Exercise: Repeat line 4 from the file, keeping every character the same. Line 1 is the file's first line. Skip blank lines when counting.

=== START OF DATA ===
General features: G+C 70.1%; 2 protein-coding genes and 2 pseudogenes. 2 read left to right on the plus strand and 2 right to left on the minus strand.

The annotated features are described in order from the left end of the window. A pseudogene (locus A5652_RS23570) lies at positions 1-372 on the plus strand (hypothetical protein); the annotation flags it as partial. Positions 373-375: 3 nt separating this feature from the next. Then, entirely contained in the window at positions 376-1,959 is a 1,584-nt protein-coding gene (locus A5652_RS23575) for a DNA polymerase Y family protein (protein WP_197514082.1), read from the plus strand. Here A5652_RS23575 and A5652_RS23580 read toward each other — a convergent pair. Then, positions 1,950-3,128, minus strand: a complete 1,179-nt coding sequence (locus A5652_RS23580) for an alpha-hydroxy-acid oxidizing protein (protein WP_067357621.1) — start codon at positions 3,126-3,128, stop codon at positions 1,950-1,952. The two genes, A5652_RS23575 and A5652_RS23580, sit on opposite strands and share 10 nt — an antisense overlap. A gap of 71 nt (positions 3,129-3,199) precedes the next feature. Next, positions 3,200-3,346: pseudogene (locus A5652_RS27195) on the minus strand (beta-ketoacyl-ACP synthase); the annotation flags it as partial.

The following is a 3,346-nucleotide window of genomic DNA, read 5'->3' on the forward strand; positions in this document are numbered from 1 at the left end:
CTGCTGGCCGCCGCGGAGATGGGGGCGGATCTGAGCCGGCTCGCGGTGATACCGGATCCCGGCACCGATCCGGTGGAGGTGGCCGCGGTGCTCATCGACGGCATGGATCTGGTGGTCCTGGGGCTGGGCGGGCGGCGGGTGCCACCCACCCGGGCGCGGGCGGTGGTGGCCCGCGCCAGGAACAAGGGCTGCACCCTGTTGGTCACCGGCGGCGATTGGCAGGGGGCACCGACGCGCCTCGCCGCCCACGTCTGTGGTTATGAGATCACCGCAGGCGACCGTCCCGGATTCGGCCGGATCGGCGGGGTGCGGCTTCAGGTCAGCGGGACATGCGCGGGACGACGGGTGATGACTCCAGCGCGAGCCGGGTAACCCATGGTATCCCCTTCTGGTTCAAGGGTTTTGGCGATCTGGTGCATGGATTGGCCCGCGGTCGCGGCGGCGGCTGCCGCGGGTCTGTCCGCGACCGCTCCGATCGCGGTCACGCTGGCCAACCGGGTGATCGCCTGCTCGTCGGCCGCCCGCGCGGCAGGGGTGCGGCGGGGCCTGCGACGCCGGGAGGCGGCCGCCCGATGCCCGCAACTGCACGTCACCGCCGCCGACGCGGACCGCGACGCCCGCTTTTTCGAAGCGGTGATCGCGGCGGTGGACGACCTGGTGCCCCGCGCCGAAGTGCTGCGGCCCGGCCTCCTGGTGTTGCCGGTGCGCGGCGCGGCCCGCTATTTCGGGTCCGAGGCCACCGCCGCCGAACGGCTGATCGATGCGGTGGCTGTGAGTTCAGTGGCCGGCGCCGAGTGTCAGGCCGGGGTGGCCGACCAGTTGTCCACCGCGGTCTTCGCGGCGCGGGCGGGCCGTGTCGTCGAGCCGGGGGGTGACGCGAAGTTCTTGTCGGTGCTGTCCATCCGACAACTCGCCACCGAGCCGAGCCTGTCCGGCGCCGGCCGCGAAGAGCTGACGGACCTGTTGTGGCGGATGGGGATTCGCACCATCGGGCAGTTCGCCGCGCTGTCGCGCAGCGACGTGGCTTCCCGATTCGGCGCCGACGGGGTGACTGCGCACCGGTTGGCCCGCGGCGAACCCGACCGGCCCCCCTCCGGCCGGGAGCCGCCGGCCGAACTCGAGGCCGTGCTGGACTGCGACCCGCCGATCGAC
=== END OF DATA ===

CTGCTGGCCGCCGCGGAGATGGGGGCGGATCTGAGCCGGCTCGCGGTGATACCGGATCCCGGCACCGATCCGGTGGAGGTGGCCGCGGTGCTCATCGACGGCATGGATCTGGTGGTCCTGGGGCTGGGCGGGCGGCGGGTGCCACCCACCCGGGCGCGGGCGGTGGTGGCCCGCGCCAGGAACAAGGGCTGCACCCTGTTGGTCACCGGCGGCGATTGGCAGGGGGCACCGACGCGCCTCGCCGCCCACGTCTGTGGTTATGAGATCACCGCAGGCGACCGTCCCGGATTCGGCCGGATCGGCGGGGTGCGGCTTCAGGTCAGCGGGACATGCGCGGGACGACGGGTGATGACTCCAGCGCGAGCCGGGTAACCCATGGTATCCCCTTCTGGTTCAAGGGTTTTGGCGATCTGGTGCATGGATTGGCCCGCGGTCGCGGCGGCGGCTGCCGCGGGTCTGTCCGCGACCGCTCCGATCGCGGTCACGCTGGCCAACCGGGTGATCGCCTGCTCGTCGGCCGCCCGCGCGGCAGGGGTGCGGCGGGGCCTGCGACGCCGGGAGGCGGCCGCCCGATGCCCGCAACTGCACGTCACCGCCGCCGACGCGGACCGCGACGCCCGCTTTTTCGAAGCGGTGATCGCGGCGGTGGACGACCTGGTGCCCCGCGCCGAAGTGCTGCGGCCCGGCCTCCTGGTGTTGCCGGTGCGCGGCGCGGCCCGCTATTTCGGGTCCGAGGCCACCGCCGCCGAACGGCTGATCGATGCGGTGGCTGTGAGTTCAGTGGCCGGCGCCGAGTGTCAGGCCGGGGTGGCCGACCAGTTGTCCACCGCGGTCTTCGCGGCGCGGGCGGGCCGTGTCGTCGAGCCGGGGGGTGACGCGAAGTTCTTGTCGGTGCTGTCCATCCGACAACTCGCCACCGAGCCGAGCCTGTCCGGCGCCGGCCGCGAAGAGCTGACGGACCTGTTGTGGCGGATGGGGATTCGCACCATCGGGCAGTTCGCCGCGCTGTCGCGCAGCGACGTGGCTTCCCGATTCGGCGCCGACGGGGTGACTGCGCACCGGTTGGCCCGCGGCGAACCCGACCGGCCCCCCTCCGGCCGGGAGCCGCCGGCCGAACTCGAGGCCGTGCTGGACTGCGACCCGCCGATCGAC